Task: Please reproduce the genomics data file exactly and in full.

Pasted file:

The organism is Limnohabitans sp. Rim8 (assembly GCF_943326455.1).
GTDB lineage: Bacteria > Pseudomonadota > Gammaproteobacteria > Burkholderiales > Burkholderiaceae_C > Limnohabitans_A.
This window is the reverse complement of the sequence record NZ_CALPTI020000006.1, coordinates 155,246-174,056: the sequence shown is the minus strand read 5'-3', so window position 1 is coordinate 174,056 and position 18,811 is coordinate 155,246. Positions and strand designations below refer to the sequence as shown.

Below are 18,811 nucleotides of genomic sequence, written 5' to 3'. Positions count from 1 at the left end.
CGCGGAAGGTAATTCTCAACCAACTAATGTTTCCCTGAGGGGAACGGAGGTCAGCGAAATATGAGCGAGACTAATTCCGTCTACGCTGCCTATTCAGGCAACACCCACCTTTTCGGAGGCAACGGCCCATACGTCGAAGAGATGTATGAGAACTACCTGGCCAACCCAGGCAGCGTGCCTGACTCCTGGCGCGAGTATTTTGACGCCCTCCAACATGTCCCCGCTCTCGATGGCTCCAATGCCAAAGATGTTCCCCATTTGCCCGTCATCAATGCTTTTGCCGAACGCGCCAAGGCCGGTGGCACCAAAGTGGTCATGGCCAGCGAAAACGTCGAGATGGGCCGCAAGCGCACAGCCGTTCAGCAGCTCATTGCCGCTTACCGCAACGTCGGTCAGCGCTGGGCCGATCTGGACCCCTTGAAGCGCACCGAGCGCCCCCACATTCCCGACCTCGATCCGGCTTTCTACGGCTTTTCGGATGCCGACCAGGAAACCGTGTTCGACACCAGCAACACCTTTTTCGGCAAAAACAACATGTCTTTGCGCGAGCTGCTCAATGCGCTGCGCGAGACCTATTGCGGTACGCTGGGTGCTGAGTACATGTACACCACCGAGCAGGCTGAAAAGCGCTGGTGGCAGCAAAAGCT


The organism is Limnohabitans sp. Rim8 (assembly GCF_943326455.1).
GTDB lineage: Bacteria > Pseudomonadota > Gammaproteobacteria > Burkholderiales > Burkholderiaceae_C > Limnohabitans_A.
This window is the reverse complement of the sequence record NZ_CALPTI020000006.1, coordinates 155,246-174,056: the sequence shown is the minus strand read 5'-3', so window position 1 is coordinate 174,056 and position 18,811 is coordinate 155,246. Positions and strand designations below refer to the sequence as shown.

Below are 18,811 nucleotides of genomic sequence, written 5' to 3'. Positions count from 1 at the left end.
CGCGGAAGGTAATTCTCAACCAACTAATGTTTCCCTGAGGGGAACGGAGGTCAGCGAAATATGAGCGAGACTAATTCCGTCTACGCTGCCTATTCAGGCAACACCCACCTTTTCGGAGGCAACGGCCCATACGTCGAAGAGATGTATGAGAACTACCTGGCCAACCCAGGCAGCGTGCCTGACTCCTGGCGCGAGTATTTTGACGCCCTCCAACATGTCCCCGCTCTCGATGGCTCCAATGCCAAAGATGTTCCCCATTTGCCCGTCATCAATGCTTTTGCCGAACGCGCCAAGGCCGGTGGCACCAAAGTGGTCATGGCCAGCGAAAACGTCGAGATGGGCCGCAAGCGCACAGCCGTTCAGCAGCTCATTGCCGCTTACCGCAACGTCGGTCAGCGCTGGGCCGATCTGGACCCCTTGAAGCGCACCGAGCGCCCCCACATTCCCGACCTCGATCCGGCTTTCTACGGCTTTTCGGATGCCGACCAGGAAACCGTGTTCGACACCAGCAACACCTTTTTCGGCAAAAACAACATGTCTTTGCGCGAGCTGCTCAATGCGCTGCGCGAGACCTATTGCGGTACGCTGGGTGCTGAGTACATGTACACCACCGAGCAGGCTGAAAAGCGCTGGTGGCAGCAAAAGCT